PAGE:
There's not much I need to say about this tart other than it made the top ten list of things I've ever had in my mouth. I think the pictures can convey the rest.
The recipe originally appeared in The Last Course by Claudia Fleming but the version I used comes from the Diner Journal from the guys at Marlow and Sons' in NYC.
Salted Caramel Tart
For the dough:
4 oz. unsalted butter, softened
1/2 c. confectioner's sugar
1 egg yolk
1 tsp. vanilla
1 1/4 c. flour
1/4 unsweetened cocoa
pinch of salt
Cream the butter and sugar. Add the egg yolk and vanilla. Sift the flour and cocoa and add to butter mixture. Mix until just combined. Wrap the dough and refrigerate for about an hour. Roll the dough out and press into a 12 inch fluted removable bottom tart pan. (I found the dough hard to roll out but it's easy to press back together. Just do the best you can to make it look pretty!) Prick the dough with a fork and refrigerate again while preheating the oven to 325 degrees. The recipe says to blind bake the tart shell with pie weights but I did it without and the tart didn't really shrink at all. You choose... Bake until dry and set, about 15-20 minutes. In the meantime, make the caramel.
For the caramel:
1/2 c. water
2 c. sugar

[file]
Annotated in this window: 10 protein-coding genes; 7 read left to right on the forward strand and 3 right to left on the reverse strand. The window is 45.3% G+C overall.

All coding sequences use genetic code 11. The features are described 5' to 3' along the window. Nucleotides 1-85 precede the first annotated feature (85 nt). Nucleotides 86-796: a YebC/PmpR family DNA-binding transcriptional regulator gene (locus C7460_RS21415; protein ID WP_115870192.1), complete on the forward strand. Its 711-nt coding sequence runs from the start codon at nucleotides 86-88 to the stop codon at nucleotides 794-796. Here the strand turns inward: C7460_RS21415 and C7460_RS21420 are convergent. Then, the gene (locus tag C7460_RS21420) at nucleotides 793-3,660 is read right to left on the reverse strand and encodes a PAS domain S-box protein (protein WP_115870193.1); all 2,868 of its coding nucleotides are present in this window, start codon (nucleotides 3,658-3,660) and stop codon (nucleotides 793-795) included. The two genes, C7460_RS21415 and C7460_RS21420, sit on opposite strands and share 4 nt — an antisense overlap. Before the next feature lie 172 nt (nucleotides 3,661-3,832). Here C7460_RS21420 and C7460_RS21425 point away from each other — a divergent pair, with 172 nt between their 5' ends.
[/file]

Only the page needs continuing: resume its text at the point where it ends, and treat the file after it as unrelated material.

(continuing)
1/4 c. corn syrup (optional-see below)
4 oz unsalted butter
1/2 heavy cream
2 Tbsp. crème fraîche or sour cream
You can get away with not using corn syrup- just up the sugar by 1/4 cup. Invert sugars help caramel from crystallizing as you cook it. If you don't have much experience making caramel, I suggest using the corn syrup because it's one less thing to worry about. Put the water, sugar and corn syrup in a large, light bottomed saucepan (I say this because some have a black coating and then you can't see the caramel color so be sure to use a silver pot). Cook on high heat until the sugar starts to brown, without stirring. Turn the heat down and watch carefully at this point until the caramel is dark brown. Adding the cream will stop the cooking of the cream so have it ready to go but add it in a slow stream because it will cause the sugar syrup to bubble and spit like crazy. Add the butter and sour cream and stir over low heat until smooth. Pour the caramel into the baked tart shell and cool in the fridge until set.
For the ganache:
1/2 c. cream
3 1/2 oz. high-quality bitterseet chocolate, chopped
Put the chocolate in a bowl. Scald the cream and pour over chocolate. Let sit a few minutes and then whisk until smooth. Pour over the tart when the caramel has set. I had some leftover ganache from another project that I used for this and looking at the quantities here, I think I used more than called for- you might want to double the ganache recipe. You could always roll a few truffles if you end up with too much.
The recipe in Diner Journal doesn't mention the salt but it's key to the whole experience. I think Maldon is the perfect salt for this because it's crunchy but won't break a tooth. You can use any course sea salt. Use more than you might think is prudent. You won't be sorry.